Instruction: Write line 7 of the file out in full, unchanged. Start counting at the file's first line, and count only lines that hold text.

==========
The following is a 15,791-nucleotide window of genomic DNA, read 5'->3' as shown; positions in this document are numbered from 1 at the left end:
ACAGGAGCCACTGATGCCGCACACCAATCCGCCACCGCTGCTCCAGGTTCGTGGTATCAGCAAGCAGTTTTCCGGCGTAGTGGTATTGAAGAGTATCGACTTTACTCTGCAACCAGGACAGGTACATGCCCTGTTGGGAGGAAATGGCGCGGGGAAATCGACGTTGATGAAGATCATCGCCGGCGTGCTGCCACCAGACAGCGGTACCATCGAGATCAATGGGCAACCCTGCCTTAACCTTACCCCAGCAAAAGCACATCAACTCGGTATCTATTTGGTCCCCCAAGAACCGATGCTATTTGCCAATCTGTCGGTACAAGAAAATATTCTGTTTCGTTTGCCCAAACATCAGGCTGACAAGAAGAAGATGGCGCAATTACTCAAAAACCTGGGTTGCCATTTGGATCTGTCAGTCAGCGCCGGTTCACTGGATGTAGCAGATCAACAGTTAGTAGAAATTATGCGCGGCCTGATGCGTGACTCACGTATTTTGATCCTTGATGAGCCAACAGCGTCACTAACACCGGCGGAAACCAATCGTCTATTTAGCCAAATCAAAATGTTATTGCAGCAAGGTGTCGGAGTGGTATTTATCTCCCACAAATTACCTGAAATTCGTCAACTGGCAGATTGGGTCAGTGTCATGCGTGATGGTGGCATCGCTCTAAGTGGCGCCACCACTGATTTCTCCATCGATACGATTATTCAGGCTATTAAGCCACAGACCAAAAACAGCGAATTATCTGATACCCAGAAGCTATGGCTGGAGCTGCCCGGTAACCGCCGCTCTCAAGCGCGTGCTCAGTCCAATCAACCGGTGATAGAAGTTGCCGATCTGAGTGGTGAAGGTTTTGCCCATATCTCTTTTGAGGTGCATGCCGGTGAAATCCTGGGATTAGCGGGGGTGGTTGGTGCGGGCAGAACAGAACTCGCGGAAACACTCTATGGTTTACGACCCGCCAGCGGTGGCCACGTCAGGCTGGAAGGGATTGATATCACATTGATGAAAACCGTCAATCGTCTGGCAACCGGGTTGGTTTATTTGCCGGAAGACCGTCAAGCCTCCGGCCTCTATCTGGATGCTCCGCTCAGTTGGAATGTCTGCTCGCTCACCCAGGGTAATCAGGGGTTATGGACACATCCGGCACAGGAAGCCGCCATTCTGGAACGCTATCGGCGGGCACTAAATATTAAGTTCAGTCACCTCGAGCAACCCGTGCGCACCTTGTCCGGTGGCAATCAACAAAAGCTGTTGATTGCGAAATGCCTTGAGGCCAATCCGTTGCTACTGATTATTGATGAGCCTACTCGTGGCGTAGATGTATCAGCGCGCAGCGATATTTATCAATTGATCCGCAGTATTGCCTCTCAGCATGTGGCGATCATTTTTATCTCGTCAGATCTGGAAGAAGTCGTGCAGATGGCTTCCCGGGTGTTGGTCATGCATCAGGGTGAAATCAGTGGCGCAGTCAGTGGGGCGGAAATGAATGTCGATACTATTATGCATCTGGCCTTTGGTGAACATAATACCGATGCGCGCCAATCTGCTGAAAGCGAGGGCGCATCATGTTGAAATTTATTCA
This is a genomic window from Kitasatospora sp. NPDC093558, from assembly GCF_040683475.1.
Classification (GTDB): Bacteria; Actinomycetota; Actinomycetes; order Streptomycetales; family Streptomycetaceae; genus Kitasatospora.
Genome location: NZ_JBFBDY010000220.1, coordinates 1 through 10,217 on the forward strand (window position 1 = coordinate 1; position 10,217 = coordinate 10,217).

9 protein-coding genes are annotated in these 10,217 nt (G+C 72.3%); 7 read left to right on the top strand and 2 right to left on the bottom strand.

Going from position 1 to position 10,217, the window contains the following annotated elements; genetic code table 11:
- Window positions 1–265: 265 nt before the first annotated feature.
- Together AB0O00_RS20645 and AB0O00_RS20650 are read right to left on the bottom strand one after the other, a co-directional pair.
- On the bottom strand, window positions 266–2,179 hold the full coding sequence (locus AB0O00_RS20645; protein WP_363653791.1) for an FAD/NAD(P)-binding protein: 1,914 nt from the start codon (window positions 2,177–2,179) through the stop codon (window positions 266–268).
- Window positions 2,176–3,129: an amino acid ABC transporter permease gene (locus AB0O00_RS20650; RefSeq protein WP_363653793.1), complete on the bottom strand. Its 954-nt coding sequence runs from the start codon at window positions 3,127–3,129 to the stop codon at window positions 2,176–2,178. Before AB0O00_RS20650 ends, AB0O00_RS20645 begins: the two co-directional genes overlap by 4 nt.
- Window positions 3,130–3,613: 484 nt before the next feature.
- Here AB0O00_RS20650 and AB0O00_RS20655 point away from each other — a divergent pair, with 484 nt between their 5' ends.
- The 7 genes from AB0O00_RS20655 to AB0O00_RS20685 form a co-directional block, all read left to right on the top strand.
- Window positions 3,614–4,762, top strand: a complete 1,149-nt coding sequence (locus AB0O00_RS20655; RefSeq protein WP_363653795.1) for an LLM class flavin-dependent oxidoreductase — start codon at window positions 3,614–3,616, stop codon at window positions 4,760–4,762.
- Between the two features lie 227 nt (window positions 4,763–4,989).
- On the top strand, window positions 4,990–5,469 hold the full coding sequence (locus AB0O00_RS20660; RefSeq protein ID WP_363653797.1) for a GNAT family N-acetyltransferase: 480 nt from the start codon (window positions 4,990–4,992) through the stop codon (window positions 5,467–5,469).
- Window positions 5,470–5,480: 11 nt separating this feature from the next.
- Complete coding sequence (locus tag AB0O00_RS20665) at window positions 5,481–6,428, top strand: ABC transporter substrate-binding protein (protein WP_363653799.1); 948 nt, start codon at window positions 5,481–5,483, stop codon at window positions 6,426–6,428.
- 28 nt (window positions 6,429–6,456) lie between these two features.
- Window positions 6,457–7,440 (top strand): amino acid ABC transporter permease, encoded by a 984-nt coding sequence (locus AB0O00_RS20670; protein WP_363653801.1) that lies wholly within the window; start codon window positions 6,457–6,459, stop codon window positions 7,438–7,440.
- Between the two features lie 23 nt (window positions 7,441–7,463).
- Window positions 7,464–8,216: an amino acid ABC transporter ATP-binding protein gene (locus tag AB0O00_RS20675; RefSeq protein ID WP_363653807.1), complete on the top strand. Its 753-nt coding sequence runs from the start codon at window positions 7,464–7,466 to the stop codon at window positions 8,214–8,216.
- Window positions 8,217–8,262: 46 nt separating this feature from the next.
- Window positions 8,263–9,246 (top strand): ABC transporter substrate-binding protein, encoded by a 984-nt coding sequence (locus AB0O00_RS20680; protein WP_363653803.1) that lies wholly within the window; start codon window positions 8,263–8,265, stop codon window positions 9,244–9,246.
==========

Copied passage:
Going from position 1 to position 10,217, the window contains the following annotated elements; genetic code table 11: